Private tuition boom for wealthy 'risks learning gap'

By Judith Burns
BBC News education reporter

  • Published
Tutor and pupil
Image caption,
Pupils at London state schools are increasingly being privately tutored suggests a survey

Private tuition for state school pupils is booming, particularly among wealthier families and in London, suggests a poll of 11- to 16-year olds.

Some 31% of wealthier pupils received private tuition last year compared with 15% from poorer families, according to a survey for the Sutton Trust.

For Londoners the figure was 40% - but only 9% for pupils in Wales.

The Sutton Trust's Sir Peter Lampl said it was "crucial" to narrow the learning gap for less advantaged children.

The poll of more than 2,500 11- to 16-year-olds in England and Wales revealed that almost a quarter (24%) had received private or home tuition at some point in their school careers - up from 18% in 2005.

In the past year alone, some 24% of the Londoners polled said they had received extra coaching, against only 5% of their Welsh peers.


The Sutton Trust quotes analysis from a private tuition website earlier this year which found the typical cost was £22 an hour, rising to between £30 and £40 in London.

"Parents naturally want to do their best for their children", said Sir Peter.

But he added:"Providing private tuition for them puts those children whose parents can't afford it at a disadvantage.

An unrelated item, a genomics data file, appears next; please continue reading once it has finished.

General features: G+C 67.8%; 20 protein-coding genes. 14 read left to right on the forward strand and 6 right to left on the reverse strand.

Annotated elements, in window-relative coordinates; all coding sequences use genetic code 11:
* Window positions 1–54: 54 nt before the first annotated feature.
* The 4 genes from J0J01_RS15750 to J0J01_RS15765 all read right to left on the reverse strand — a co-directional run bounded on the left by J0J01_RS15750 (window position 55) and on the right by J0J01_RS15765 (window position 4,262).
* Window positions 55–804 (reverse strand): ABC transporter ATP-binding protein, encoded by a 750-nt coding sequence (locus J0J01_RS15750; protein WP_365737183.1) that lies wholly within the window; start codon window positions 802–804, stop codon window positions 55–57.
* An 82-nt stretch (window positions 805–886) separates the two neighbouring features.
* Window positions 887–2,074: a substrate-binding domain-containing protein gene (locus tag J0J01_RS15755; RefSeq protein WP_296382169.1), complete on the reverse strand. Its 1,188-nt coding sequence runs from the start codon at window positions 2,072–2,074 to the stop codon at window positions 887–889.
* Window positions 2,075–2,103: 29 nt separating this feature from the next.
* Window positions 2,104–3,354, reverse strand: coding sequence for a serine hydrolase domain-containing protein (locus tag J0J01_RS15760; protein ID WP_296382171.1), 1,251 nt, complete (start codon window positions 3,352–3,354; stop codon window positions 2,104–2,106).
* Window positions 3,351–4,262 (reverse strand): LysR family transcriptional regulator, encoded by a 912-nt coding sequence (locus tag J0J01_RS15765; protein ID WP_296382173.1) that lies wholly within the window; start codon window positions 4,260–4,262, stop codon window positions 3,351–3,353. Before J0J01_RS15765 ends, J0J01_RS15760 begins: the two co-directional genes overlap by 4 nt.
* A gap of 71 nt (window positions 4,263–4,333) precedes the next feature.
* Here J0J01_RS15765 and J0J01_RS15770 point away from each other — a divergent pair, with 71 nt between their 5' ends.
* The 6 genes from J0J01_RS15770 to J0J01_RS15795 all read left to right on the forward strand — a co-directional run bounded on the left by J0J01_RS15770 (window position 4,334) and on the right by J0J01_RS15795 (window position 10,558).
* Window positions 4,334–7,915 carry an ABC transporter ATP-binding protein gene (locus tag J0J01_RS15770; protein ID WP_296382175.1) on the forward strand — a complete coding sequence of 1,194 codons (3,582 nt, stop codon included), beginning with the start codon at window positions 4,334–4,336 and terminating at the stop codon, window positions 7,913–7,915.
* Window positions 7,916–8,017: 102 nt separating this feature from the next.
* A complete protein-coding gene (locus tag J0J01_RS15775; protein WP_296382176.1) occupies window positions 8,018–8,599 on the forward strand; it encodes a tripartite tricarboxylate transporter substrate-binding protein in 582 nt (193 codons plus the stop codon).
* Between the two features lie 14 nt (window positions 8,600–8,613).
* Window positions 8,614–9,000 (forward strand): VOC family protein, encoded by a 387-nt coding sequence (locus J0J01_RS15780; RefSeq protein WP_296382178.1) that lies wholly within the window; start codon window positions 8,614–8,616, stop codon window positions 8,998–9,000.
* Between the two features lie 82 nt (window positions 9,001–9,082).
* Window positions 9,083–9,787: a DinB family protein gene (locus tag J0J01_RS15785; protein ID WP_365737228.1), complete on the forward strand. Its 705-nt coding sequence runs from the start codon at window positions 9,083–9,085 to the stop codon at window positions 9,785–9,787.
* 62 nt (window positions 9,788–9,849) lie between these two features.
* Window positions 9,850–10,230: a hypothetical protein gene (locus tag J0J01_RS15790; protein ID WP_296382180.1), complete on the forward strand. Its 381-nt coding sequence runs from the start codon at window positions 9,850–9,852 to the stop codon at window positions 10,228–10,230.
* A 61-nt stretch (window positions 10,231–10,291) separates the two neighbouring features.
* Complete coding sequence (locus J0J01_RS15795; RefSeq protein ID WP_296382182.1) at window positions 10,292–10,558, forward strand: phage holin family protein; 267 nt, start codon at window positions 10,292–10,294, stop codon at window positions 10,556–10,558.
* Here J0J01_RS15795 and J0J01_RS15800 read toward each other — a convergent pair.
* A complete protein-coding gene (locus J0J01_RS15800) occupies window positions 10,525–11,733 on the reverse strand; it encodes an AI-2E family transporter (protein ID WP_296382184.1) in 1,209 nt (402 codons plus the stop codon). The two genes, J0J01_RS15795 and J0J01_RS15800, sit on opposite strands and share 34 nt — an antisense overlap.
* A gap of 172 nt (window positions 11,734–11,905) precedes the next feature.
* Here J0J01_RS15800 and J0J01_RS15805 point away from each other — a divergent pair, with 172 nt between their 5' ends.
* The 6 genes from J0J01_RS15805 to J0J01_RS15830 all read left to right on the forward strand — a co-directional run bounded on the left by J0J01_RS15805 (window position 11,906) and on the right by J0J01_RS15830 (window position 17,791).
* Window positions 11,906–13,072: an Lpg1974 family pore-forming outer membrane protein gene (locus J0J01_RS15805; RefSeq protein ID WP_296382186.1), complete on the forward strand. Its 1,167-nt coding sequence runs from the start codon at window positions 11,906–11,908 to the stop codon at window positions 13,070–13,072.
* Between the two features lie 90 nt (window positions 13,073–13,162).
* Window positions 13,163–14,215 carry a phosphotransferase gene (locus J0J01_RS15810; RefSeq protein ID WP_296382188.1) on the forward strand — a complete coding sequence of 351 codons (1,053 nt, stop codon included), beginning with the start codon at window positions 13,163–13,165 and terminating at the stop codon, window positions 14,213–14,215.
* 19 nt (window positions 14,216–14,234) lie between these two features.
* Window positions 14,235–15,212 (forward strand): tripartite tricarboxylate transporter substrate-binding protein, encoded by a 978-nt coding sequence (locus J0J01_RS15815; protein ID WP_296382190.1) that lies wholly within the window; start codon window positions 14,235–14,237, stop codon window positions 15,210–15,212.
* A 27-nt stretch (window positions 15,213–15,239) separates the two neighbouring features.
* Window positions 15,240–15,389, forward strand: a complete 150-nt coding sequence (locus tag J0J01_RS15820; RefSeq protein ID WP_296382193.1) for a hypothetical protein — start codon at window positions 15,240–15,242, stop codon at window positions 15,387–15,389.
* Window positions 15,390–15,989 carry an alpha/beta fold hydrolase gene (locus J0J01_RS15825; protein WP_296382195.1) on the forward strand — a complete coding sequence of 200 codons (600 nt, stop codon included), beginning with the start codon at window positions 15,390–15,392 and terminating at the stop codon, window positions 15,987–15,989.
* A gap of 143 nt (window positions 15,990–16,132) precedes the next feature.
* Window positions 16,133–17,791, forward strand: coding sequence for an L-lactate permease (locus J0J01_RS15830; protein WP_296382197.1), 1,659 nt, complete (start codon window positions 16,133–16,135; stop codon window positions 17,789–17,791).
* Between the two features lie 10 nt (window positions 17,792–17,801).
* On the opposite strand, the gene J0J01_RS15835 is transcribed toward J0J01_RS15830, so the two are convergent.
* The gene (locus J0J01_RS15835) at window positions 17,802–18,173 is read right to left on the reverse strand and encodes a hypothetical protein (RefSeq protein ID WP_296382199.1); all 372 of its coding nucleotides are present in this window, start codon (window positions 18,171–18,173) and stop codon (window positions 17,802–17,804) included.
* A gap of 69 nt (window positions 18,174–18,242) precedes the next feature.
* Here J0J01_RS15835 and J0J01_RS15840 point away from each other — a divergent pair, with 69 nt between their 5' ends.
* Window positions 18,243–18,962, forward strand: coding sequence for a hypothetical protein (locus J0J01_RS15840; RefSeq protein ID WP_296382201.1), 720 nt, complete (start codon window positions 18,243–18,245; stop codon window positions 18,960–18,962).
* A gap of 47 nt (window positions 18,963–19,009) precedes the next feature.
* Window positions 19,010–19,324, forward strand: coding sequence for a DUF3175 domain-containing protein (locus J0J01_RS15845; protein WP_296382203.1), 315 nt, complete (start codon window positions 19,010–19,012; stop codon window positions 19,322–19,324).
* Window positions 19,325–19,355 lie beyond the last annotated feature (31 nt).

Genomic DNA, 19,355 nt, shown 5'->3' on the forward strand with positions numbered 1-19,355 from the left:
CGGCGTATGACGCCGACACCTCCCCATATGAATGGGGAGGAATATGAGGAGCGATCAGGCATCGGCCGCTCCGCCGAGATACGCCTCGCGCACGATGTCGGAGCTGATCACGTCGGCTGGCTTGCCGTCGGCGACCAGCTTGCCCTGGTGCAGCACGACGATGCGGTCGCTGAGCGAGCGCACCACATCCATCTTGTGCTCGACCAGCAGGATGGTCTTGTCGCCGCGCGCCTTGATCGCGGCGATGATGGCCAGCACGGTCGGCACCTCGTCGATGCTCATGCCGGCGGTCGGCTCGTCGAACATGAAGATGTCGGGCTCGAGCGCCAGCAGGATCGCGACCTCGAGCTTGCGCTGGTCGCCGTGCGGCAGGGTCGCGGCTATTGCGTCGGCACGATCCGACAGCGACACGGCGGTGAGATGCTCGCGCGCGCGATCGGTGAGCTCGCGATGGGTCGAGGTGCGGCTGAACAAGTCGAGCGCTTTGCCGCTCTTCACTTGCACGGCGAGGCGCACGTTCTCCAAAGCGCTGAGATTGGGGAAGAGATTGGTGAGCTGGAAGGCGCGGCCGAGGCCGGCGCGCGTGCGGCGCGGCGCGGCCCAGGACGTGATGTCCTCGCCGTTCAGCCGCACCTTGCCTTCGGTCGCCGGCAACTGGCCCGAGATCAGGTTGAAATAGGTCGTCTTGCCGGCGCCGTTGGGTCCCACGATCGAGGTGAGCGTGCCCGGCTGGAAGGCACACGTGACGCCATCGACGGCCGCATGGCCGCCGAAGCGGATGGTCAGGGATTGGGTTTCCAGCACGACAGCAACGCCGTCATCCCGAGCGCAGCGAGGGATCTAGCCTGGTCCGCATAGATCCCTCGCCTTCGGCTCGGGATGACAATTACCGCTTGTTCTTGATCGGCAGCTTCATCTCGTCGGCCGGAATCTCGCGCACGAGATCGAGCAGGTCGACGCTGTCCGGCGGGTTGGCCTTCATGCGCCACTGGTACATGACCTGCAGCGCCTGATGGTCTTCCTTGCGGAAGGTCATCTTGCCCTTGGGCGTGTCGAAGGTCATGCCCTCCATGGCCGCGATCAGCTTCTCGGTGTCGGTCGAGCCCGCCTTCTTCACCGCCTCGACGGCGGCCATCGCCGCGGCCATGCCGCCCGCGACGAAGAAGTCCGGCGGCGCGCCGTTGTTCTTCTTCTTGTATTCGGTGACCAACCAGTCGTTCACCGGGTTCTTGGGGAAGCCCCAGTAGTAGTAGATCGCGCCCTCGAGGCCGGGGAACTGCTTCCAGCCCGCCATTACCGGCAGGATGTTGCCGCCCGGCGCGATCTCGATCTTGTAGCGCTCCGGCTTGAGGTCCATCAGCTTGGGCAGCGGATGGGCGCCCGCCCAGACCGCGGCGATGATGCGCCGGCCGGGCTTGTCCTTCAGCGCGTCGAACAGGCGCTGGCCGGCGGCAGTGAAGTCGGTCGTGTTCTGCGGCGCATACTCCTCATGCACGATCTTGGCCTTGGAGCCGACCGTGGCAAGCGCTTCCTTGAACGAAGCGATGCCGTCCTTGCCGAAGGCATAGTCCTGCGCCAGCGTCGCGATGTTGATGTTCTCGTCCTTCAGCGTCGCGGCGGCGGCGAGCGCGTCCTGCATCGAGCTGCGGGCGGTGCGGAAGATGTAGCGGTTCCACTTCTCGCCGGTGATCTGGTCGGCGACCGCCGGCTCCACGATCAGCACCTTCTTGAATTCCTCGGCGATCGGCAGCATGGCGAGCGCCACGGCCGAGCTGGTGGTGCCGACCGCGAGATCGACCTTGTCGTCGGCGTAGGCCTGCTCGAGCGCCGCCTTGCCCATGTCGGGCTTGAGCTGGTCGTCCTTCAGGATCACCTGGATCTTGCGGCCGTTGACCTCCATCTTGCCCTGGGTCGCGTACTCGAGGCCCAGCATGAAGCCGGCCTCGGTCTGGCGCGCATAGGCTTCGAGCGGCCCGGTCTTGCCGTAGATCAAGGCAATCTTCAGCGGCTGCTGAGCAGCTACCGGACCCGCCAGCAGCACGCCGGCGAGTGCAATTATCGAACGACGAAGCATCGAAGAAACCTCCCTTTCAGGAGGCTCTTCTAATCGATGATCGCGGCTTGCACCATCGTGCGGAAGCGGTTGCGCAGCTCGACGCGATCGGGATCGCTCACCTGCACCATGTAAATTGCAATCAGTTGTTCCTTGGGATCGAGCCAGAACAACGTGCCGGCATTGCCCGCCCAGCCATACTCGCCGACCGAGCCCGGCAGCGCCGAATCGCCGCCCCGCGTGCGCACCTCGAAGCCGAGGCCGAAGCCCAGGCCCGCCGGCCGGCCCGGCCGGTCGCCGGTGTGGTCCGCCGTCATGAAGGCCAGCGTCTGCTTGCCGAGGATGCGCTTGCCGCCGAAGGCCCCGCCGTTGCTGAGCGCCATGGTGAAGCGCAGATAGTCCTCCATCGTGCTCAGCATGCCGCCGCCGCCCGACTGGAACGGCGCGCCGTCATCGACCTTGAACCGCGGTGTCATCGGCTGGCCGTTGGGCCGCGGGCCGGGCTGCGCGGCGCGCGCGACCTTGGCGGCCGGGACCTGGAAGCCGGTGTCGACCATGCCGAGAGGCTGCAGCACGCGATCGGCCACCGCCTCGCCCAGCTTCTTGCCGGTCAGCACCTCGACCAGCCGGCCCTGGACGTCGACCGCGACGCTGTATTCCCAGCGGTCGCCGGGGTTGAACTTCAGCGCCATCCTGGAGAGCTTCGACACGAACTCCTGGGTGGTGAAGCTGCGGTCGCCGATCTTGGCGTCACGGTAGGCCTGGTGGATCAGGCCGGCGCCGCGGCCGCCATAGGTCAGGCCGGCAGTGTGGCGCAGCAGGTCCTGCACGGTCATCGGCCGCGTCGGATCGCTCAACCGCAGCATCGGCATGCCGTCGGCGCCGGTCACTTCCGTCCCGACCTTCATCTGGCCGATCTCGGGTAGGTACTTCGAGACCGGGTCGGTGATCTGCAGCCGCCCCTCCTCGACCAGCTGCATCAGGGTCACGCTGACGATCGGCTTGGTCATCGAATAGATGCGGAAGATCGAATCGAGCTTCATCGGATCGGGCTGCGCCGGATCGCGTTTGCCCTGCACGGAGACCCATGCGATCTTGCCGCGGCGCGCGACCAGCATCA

"That's why it is so crucial that we find a successful way to ensure that the learning gap is narrowed for less advantaged children."

"There is a bit of a middle class arms race going on in some areas when it comes to tuition - particularly in London", said Nick Bent of the Tutor Trust which delivers free tuition to pupils on free school meals in Manchester.

The project, partly funded by the Sutton Trust's sister charity, The Education Endowment Foundation, has tutored more than 2,000 pupils in more than 50 schools since it began less than two years ago.

Directors Abigail Shapiro and Nick Bent say the poll's findings reveal an interesting picture of the pattern of tuition across England and Wales.

They said it was important to "level up" opportunities for every child to fulfil their academic potential "regardless of postcode or parental income".

In other initiatives some headteachers have opted to fund tutoring for disadvantaged students using the pupil premium, which is paid by the government to schools for every child on free meals.

Elsewhere Tutorfair, a commercial tutoring company has pledged that for every student who pays, it will give tuition to a child who can't.

The survey was part of the Ipsos MORI 2013 Young People's Omnibus questionnaire carried out among a weighted sample of 11- to 16-year-olds.

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